So, this will, again, be something I think that comes up once, again, by the fifth of June when each child's case comes before the same judge in west Texas and whether that child can be returned home or not.
MARTIN: There are also some reports that say Texas authorities have now identified 25 more mothers from the ranch. They've discovered that they're underaged girls.
Ms. LANGFORD: Right. And that has always been the case. At the hearing last week, CPS said there were at least 25 girls, 20 to 25, who they had questions on whether they were underage or not. Somehow they have confirmed that these women are underage, and now they're moving to foster care as well.
MARTIN: So, what about everyone else? Where physically are these now 460 minors?
Ms. LANGFORD: Well, a couple hundred, I think, are still in the stadium, but about half have already been moved into foster care. So, about 200 and some have already been moved into foster care, and the state is preparing today to remove the rest.
MARTIN: Now, I understand there were some allowances for trying to keep families together, siblings or moms who were nursing their babies. Is that the case?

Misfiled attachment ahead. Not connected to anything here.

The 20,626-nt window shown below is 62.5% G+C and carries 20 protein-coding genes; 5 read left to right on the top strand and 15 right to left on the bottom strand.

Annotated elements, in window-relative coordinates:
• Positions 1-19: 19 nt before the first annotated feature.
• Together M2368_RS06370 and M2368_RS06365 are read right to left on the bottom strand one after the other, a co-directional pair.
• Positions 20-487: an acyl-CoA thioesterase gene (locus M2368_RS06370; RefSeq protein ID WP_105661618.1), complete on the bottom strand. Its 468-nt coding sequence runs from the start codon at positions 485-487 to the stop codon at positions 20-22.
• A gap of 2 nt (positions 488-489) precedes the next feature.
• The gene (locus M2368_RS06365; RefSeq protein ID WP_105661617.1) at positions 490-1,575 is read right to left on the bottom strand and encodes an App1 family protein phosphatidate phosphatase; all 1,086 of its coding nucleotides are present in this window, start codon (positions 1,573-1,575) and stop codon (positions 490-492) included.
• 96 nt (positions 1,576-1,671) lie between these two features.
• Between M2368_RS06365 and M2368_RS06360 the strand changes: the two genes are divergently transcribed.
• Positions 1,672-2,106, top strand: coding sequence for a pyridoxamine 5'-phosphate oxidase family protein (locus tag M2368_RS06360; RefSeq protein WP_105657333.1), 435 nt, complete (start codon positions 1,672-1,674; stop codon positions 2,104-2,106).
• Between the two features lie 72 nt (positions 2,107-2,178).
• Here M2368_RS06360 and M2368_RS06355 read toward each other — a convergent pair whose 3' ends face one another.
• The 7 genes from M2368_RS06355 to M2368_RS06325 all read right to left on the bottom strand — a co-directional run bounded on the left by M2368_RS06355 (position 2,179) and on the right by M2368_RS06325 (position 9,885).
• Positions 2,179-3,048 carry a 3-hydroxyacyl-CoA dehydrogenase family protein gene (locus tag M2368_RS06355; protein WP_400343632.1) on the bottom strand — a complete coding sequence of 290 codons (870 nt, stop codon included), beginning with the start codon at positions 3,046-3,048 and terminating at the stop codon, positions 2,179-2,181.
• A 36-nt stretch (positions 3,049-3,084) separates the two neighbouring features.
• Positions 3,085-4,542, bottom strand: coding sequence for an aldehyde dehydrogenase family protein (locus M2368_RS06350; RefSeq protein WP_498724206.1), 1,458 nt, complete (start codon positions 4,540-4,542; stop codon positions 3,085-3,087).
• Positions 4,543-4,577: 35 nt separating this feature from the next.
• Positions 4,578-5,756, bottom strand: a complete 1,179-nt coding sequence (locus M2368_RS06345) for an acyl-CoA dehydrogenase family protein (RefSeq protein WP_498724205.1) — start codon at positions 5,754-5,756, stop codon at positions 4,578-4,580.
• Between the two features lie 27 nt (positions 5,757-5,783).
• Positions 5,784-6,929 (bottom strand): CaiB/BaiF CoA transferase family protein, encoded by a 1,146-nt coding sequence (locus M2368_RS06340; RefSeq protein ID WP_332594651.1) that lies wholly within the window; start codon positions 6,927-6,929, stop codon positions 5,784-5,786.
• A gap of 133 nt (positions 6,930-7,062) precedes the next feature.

Ms. LANGFORD: That is the case. The state is trying as best as they can. These are large families to keep as many sibling groups together. And one of the ways they're doing that is not putting any child in an individual foster home where there's just two parents and a home, an individual's home, but they've earmarked something like 16 residential foster homes, these are large facilities with lots of beds, and you can put a large sibling group in there. That's the way they're doing it right now.
MARTIN: So, the FLDS is not taking this sitting down. They've actually developed a Web site, they've created a Web site to put their case out to the public. They've held press conferences, coming off as very media savvy for a group of people, a sect, that has so disavowed modernity to a certain extent.
Ms. LANGFORD: I mean, they've been portrayed as reclusive, but reclusive doesn't mean they weren't without computers. It's not like they don't acknowledge the outside world, and they've been doing, I think, a very good public relations campaign to present their side, and the Web site is evidence of that.
MARTIN: How is their message being received? They've been using these tools to gin up some sympathy? Is it working?
Ms. LANGFORD: I think it is. I think, from what our readers are saying, what people are saying on blogs, what the public is saying at large, a lot of people, while they don't condone child abuse, they don't understand why 400 - over 450 children were taken from this ranch.